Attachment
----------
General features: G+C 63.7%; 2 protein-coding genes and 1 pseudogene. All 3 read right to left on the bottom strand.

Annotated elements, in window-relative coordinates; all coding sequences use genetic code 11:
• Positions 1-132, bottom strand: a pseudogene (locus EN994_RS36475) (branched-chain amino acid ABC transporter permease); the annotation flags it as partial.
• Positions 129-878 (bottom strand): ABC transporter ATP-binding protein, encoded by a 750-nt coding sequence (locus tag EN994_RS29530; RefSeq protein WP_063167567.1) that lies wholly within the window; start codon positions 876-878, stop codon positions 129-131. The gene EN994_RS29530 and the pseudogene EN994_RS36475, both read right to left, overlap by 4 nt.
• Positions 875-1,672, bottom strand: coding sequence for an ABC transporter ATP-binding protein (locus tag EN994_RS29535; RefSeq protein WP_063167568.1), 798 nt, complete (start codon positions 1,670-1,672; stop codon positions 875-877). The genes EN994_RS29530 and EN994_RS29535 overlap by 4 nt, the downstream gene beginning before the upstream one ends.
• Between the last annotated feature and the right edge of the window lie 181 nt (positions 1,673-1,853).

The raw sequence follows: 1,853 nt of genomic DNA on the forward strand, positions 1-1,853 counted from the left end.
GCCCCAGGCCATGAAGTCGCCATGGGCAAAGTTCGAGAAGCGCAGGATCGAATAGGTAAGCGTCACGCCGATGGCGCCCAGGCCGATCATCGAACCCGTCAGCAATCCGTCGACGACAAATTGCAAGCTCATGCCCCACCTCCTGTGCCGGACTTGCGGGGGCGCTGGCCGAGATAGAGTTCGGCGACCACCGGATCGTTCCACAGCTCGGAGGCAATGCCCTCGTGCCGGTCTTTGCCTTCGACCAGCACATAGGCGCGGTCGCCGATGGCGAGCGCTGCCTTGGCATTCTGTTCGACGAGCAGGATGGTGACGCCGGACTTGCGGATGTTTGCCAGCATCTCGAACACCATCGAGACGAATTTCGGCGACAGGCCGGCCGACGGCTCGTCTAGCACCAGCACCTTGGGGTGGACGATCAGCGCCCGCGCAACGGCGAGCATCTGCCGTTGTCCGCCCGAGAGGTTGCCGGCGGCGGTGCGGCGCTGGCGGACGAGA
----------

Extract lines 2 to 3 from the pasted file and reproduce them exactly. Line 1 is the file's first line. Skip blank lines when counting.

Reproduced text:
Annotated elements, in window-relative coordinates; all coding sequences use genetic code 11:
• Positions 1-132, bottom strand: a pseudogene (locus EN994_RS36475) (branched-chain amino acid ABC transporter permease); the annotation flags it as partial.